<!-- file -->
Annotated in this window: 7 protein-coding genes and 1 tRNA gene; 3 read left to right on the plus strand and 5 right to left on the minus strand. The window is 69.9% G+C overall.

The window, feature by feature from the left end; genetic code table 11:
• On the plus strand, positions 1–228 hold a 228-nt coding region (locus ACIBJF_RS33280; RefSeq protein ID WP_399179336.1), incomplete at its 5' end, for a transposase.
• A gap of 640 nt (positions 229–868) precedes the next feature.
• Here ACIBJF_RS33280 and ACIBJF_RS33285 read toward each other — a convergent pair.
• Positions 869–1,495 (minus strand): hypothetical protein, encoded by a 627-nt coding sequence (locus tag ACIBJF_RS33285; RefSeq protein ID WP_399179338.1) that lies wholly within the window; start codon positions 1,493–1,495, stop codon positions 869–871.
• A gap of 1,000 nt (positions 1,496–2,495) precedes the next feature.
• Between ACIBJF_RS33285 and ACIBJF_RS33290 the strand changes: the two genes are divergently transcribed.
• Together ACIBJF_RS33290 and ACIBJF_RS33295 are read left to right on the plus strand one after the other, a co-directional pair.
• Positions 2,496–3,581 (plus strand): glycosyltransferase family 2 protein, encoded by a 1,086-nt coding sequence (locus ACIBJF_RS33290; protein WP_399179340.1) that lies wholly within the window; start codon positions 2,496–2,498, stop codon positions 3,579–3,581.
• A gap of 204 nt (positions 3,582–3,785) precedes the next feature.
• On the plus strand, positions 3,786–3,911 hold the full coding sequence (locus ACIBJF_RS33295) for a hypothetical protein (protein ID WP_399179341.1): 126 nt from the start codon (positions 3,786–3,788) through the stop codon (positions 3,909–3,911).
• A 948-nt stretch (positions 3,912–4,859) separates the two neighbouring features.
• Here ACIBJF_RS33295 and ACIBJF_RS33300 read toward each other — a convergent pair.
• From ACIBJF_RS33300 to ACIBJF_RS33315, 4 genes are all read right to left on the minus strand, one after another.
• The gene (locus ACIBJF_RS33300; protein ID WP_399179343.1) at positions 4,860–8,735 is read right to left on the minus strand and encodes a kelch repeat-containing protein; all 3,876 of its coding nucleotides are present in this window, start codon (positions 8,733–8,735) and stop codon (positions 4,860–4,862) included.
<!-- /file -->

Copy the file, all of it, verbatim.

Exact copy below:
Annotated in this window: 7 protein-coding genes and 1 tRNA gene; 3 read left to right on the plus strand and 5 right to left on the minus strand. The window is 69.9% G+C overall.

The window, feature by feature from the left end; genetic code table 11:
• On the plus strand, positions 1–228 hold a 228-nt coding region (locus ACIBJF_RS33280; RefSeq protein ID WP_399179336.1), incomplete at its 5' end, for a transposase.
• A gap of 640 nt (positions 229–868) precedes the next feature.
• Here ACIBJF_RS33280 and ACIBJF_RS33285 read toward each other — a convergent pair.
• Positions 869–1,495 (minus strand): hypothetical protein, encoded by a 627-nt coding sequence (locus tag ACIBJF_RS33285; RefSeq protein ID WP_399179338.1) that lies wholly within the window; start codon positions 1,493–1,495, stop codon positions 869–871.
• A gap of 1,000 nt (positions 1,496–2,495) precedes the next feature.
• Between ACIBJF_RS33285 and ACIBJF_RS33290 the strand changes: the two genes are divergently transcribed.
• Together ACIBJF_RS33290 and ACIBJF_RS33295 are read left to right on the plus strand one after the other, a co-directional pair.
• Positions 2,496–3,581 (plus strand): glycosyltransferase family 2 protein, encoded by a 1,086-nt coding sequence (locus ACIBJF_RS33290; protein WP_399179340.1) that lies wholly within the window; start codon positions 2,496–2,498, stop codon positions 3,579–3,581.
• A gap of 204 nt (positions 3,582–3,785) precedes the next feature.
• On the plus strand, positions 3,786–3,911 hold the full coding sequence (locus ACIBJF_RS33295) for a hypothetical protein (protein ID WP_399179341.1): 126 nt from the start codon (positions 3,786–3,788) through the stop codon (positions 3,909–3,911).
• A 948-nt stretch (positions 3,912–4,859) separates the two neighbouring features.
• Here ACIBJF_RS33295 and ACIBJF_RS33300 read toward each other — a convergent pair.
• From ACIBJF_RS33300 to ACIBJF_RS33315, 4 genes are all read right to left on the minus strand, one after another.
• The gene (locus ACIBJF_RS33300; protein ID WP_399179343.1) at positions 4,860–8,735 is read right to left on the minus strand and encodes a kelch repeat-containing protein; all 3,876 of its coding nucleotides are present in this window, start codon (positions 8,733–8,735) and stop codon (positions 4,860–4,862) included.